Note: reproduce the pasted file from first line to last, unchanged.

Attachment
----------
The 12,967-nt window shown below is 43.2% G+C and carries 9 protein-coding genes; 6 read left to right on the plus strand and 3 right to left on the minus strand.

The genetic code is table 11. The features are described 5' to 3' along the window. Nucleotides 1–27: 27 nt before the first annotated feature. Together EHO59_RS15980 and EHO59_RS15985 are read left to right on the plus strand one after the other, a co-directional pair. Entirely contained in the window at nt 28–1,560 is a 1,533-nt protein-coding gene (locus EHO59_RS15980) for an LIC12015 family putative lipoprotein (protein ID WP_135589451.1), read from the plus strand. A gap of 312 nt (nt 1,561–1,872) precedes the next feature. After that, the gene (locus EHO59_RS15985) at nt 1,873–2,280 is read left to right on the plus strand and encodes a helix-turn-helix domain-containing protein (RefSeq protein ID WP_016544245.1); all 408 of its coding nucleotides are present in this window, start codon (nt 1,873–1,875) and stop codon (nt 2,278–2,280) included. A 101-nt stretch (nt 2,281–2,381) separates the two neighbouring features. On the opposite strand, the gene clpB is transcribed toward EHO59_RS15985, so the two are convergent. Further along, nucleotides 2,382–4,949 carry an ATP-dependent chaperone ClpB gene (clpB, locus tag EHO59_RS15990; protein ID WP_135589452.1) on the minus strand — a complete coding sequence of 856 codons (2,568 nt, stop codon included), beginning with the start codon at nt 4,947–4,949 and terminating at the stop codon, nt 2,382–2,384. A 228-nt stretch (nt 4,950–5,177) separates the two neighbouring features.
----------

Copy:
The 12,967-nt window shown below is 43.2% G+C and carries 9 protein-coding genes; 6 read left to right on the plus strand and 3 right to left on the minus strand.

The genetic code is table 11. The features are described 5' to 3' along the window. Nucleotides 1–27: 27 nt before the first annotated feature. Together EHO59_RS15980 and EHO59_RS15985 are read left to right on the plus strand one after the other, a co-directional pair. Entirely contained in the window at nt 28–1,560 is a 1,533-nt protein-coding gene (locus EHO59_RS15980) for an LIC12015 family putative lipoprotein (protein ID WP_135589451.1), read from the plus strand. A gap of 312 nt (nt 1,561–1,872) precedes the next feature. After that, the gene (locus EHO59_RS15985) at nt 1,873–2,280 is read left to right on the plus strand and encodes a helix-turn-helix domain-containing protein (RefSeq protein ID WP_016544245.1); all 408 of its coding nucleotides are present in this window, start codon (nt 1,873–1,875) and stop codon (nt 2,278–2,280) included. A 101-nt stretch (nt 2,281–2,381) separates the two neighbouring features. On the opposite strand, the gene clpB is transcribed toward EHO59_RS15985, so the two are convergent. Further along, nucleotides 2,382–4,949 carry an ATP-dependent chaperone ClpB gene (clpB, locus tag EHO59_RS15990; protein ID WP_135589452.1) on the minus strand — a complete coding sequence of 856 codons (2,568 nt, stop codon included), beginning with the start codon at nt 4,947–4,949 and terminating at the stop codon, nt 2,382–2,384. A 228-nt stretch (nt 4,950–5,177) separates the two neighbouring features.